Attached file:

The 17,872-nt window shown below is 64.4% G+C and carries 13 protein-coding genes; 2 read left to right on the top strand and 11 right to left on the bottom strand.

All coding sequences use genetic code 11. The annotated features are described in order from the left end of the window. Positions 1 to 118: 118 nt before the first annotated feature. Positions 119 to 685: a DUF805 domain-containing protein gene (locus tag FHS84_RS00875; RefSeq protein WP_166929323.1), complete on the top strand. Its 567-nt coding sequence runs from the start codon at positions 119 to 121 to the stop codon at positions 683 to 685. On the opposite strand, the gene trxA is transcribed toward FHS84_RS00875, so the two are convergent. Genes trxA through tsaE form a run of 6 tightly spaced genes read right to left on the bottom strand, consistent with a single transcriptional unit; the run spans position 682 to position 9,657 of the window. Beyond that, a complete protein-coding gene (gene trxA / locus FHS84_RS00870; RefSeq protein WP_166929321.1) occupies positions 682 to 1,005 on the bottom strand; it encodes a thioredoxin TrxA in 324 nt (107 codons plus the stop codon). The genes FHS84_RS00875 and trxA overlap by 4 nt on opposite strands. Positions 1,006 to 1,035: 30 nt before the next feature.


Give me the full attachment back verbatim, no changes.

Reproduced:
The 17,872-nt window shown below is 64.4% G+C and carries 13 protein-coding genes; 2 read left to right on the top strand and 11 right to left on the bottom strand.

All coding sequences use genetic code 11. The annotated features are described in order from the left end of the window. Positions 1 to 118: 118 nt before the first annotated feature. Positions 119 to 685: a DUF805 domain-containing protein gene (locus tag FHS84_RS00875; RefSeq protein WP_166929323.1), complete on the top strand. Its 567-nt coding sequence runs from the start codon at positions 119 to 121 to the stop codon at positions 683 to 685. On the opposite strand, the gene trxA is transcribed toward FHS84_RS00875, so the two are convergent. Genes trxA through tsaE form a run of 6 tightly spaced genes read right to left on the bottom strand, consistent with a single transcriptional unit; the run spans position 682 to position 9,657 of the window. Beyond that, a complete protein-coding gene (gene trxA / locus FHS84_RS00870; RefSeq protein WP_166929321.1) occupies positions 682 to 1,005 on the bottom strand; it encodes a thioredoxin TrxA in 324 nt (107 codons plus the stop codon). The genes FHS84_RS00875 and trxA overlap by 4 nt on opposite strands. Positions 1,006 to 1,035: 30 nt before the next feature.